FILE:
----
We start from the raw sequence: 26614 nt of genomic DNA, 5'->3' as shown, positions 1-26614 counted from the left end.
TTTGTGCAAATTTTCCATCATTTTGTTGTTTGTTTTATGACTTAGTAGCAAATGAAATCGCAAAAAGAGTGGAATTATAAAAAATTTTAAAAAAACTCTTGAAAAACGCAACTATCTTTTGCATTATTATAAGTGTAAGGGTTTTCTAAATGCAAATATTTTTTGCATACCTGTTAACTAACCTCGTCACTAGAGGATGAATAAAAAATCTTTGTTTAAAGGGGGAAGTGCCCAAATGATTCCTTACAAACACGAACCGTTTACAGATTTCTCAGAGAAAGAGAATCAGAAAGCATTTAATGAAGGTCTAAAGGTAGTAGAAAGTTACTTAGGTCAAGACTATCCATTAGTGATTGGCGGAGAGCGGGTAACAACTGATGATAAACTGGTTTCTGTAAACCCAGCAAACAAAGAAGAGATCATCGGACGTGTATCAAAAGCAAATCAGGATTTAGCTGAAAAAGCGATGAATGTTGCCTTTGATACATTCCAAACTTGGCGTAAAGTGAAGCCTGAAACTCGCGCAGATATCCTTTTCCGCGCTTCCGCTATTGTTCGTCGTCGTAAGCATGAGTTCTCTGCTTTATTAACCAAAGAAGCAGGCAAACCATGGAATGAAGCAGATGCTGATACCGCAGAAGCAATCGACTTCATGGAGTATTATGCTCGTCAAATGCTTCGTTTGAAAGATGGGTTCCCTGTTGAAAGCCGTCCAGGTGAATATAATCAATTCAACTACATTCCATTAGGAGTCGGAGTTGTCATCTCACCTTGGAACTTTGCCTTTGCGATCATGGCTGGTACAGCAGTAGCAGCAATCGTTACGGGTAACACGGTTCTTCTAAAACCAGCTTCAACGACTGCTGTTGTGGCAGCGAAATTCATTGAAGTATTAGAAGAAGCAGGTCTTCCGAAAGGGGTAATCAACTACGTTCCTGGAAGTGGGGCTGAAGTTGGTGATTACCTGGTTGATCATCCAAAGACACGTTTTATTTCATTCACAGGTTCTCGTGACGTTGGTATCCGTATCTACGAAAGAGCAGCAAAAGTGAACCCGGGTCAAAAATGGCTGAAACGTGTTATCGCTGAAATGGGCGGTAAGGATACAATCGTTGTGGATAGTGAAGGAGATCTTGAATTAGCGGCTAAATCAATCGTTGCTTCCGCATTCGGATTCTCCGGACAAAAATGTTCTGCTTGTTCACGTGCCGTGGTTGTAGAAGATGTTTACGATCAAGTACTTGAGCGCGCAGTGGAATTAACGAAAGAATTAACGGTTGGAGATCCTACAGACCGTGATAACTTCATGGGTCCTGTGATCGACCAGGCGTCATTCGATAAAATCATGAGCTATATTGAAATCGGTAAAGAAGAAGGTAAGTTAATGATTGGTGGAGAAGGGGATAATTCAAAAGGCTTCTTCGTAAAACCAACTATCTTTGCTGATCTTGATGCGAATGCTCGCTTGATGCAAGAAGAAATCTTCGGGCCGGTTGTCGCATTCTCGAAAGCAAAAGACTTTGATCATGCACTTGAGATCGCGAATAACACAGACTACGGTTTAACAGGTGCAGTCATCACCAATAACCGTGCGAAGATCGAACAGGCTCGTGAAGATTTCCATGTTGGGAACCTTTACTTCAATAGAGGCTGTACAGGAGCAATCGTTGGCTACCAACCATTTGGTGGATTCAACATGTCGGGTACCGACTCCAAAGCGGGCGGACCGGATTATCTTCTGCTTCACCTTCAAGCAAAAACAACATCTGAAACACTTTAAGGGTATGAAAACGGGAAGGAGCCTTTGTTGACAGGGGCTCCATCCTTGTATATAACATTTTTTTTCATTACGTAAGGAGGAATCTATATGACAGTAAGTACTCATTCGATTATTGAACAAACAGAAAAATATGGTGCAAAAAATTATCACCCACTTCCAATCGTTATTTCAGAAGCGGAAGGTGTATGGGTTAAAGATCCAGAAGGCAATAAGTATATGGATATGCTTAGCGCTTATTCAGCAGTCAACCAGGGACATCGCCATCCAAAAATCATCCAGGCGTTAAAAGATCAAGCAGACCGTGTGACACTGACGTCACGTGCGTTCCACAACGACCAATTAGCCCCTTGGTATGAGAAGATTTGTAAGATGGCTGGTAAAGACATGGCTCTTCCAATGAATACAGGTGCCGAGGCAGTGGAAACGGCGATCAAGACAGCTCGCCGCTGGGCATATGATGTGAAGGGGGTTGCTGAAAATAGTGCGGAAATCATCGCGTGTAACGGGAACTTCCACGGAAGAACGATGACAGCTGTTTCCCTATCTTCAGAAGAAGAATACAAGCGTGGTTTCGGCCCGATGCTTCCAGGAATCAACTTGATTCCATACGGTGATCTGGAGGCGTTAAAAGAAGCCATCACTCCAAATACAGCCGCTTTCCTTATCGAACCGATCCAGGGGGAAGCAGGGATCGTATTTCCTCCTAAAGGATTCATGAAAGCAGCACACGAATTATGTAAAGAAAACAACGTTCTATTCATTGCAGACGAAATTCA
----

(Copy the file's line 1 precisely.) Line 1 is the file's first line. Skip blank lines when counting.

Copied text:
We start from the raw sequence: 26614 nt of genomic DNA, 5'->3' as shown, positions 1-26614 counted from the left end.